Decorating Easter eggs is a great activity for kids. To keep the finished masterpieces as decorations during the Easter season and beyond, you’ll need to remove the yolks first. Follow these steps to ’empty’ raw eggs, then you can start decorating!
What you’ll need:
- Raw eggs (any number, but between 6 and 12 is a good amount for an effective display (allows for some breakages during the process too)
- Thumb tack, sharp pin or needle to create a hole in the egg shells
- Tooth pick, wooden skewer or metal cake tester
- Clean bowl to empty egg contents into
- Egg carton
- Straw (optional)
- Paper towel, cloth or baby wipe
- White vinegar (optional)
- Access to running water (e.g. kitchen sink)
What to do:
Poke holes in each end of the egg
With clean hands, hold egg in one hand (hold in your left hand if you’re right handed, and vice versa). Use a thumb tack or sharp needle with the other hand to carefully poke a hole in each end of the egg. Gently move the thumb tack around to make the hole bigger. Make the hole at one end larger to make it easier for the egg contents to flow out.
We made the holes at each end quite big to make it easy for Miss 5 to empty out the eggs. They weren’t a neat hole as they cracked a little, but it allowed Miss 5 to have a go with great success. If you find the shell cracks when you try to make the hole larger, try putting a piece of tape over egg while you make the hole.
Break up the egg contents inside the egg
Over a clean bowl, use a toothpick, wooden skewer or metal cake tester to poke through the hole in one end. Gently move the instrument in and out of the hole repeatedly to break up the egg yolk while it’s still inside the shell. This makes it so much easier to blow the egg contents out!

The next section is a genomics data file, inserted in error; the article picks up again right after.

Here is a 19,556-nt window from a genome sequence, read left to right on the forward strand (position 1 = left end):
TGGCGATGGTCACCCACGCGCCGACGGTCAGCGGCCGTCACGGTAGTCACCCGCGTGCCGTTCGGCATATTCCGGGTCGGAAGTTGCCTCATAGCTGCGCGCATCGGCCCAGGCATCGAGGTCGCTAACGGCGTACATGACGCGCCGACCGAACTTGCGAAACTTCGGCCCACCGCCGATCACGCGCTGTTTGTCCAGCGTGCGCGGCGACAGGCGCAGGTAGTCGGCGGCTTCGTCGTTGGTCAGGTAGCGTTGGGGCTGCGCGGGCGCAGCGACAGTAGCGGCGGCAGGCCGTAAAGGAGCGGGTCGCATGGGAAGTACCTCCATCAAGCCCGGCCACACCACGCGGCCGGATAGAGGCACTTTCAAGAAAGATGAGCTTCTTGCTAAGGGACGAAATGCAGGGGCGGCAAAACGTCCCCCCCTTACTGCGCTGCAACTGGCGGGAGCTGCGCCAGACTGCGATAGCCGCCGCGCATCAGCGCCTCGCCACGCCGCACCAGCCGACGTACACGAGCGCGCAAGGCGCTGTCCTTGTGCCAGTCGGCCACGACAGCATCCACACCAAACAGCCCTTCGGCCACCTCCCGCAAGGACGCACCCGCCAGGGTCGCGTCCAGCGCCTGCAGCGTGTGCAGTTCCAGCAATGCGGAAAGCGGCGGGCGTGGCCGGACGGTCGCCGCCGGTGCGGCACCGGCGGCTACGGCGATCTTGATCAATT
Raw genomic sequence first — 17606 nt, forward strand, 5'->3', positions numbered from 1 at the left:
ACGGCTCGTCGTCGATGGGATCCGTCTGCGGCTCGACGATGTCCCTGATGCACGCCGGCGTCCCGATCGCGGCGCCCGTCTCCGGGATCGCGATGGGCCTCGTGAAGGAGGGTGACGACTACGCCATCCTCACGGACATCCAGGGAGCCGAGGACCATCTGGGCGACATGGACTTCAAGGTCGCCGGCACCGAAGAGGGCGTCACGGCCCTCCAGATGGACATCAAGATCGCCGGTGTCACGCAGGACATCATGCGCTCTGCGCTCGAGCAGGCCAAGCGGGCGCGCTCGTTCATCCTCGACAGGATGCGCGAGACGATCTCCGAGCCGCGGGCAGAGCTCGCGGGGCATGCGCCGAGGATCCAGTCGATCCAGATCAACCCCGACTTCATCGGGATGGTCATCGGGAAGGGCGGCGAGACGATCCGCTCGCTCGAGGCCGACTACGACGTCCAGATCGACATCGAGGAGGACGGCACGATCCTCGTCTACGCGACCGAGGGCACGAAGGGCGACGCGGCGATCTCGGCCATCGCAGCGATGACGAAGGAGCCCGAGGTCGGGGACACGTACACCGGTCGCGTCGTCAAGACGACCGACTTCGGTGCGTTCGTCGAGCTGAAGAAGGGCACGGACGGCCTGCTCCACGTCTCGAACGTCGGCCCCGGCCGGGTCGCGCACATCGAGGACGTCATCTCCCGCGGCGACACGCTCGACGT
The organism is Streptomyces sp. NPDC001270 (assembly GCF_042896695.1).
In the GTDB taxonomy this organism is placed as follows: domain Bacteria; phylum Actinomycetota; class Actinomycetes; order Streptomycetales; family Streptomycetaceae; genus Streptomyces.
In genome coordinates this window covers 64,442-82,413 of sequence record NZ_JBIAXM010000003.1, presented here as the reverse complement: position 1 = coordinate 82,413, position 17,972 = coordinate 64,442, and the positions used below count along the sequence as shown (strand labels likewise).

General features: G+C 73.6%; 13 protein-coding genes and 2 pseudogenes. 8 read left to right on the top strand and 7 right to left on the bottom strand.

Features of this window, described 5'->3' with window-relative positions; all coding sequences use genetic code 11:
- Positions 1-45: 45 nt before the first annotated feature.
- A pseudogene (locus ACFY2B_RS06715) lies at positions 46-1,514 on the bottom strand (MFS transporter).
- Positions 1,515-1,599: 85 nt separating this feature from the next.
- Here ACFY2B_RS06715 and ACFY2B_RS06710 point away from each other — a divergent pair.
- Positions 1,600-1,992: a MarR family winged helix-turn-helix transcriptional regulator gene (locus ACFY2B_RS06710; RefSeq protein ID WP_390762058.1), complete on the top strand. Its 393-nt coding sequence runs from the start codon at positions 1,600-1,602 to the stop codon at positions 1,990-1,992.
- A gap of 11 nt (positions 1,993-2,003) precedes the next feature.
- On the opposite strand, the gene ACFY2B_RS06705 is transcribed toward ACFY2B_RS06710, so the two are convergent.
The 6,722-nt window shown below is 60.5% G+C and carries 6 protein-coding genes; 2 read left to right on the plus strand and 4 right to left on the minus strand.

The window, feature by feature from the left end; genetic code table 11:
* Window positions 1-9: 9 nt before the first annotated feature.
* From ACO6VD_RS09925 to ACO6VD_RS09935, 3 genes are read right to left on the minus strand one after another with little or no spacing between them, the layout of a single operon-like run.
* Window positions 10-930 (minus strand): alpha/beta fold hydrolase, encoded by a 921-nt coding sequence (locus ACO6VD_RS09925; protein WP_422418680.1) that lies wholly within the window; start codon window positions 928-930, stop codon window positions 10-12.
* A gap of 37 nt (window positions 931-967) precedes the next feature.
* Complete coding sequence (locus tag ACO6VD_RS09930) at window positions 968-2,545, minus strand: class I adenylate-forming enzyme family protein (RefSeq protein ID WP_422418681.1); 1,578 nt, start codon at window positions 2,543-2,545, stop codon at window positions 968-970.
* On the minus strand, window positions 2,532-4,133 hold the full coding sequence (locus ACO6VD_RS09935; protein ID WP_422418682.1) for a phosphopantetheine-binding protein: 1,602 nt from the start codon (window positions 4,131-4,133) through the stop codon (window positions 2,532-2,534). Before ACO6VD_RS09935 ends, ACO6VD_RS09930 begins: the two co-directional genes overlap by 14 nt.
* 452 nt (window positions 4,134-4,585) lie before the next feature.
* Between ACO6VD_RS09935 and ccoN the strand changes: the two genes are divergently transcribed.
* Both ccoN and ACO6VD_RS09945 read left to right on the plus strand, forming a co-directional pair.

Blow out the contents of the egg
Using a paper towel, cloth or baby wipe, wipe the area around the hole in the egg you’re going to blow on. Place your mouth over the hole and blow the contents of the egg into a clean bowl. If you’d prefer not to put your mouth directly on the egg, try using a straw to blow air through the straw into the egg. Repeat until egg is empty, wiping the area near the hole each time if concerned about getting raw egg on your lips.
Rinse out egg
Rinse out egg under running water until the water comes out clean. Over the kitchen sink, we poured some water, and a little white vinegar, into the egg. We then covered each hole with our fingers and shook the egg over the sink. We blew out the water with our mouths into the sink. We did this a few times until the water came out clean.
Dry the eggs
Place the eggs back into the egg carton to allow to drain dry. To completely dry may take 2-3 days. If you’re keen to decorate the eggs as soon as possible, drain the eggs while you prepare your materials for egg decorating, dry the outside of the egg shell, decorate, then allow the decorated egg to dry completely for a couple of days.
Repeat the above process for each of the eggs.
Decorate your eggs however you like and place on display!
- Try our easy ‘marbelling’ method to create a fantastic effect; or
- Paint patterns on the dry eggs with glue, then roll in glitter. The glitter will stick to the areas covered in glue. Shake off excess glitter then put eggs on display; or
- Use colourful textas such as Sharpies to draw your own designs on the egg. Easy!
- Get organised and set everything up before asking kids to join you.
- Use clean bowls and clean hands when using raw eggs. Especially if you’ll be using the egg contents for cooking, to avoid risk of contamination.
- This is a great activity for preschool kids and older. They’ll need to understand the difference between ‘blowing out’ egg yolk and ‘sucking it in’ as they won’t want raw egg in their mouth. Yuck! Mr 2 was too young, but Miss 5 did a great job.
- We made the holes in the egg at both ends bigger to make it easier to blow into at the top and for the egg contents to flow out of at the bottom.
- Keep a paper towel, cloth or baby wipe handy to wipe the top of the egg. This helps keep the area of the egg where you’re placing your lips clean from any egg contents that might come out the top during the ‘blowing out’ process.
Note: If you use clean hands and a clean bowl, you can save the partially beaten egg yolks and whites for cooking. We put the contents of each egg into a small plastic container, wrote the number of eggs and date on it and placed in the freezer. Once thawed overnight in the fridge they are fine for cooking in dishes that are thoroughly cooked. Such as our Easy Chocolate Cake!
Instructions adapted from: How to blow out eggs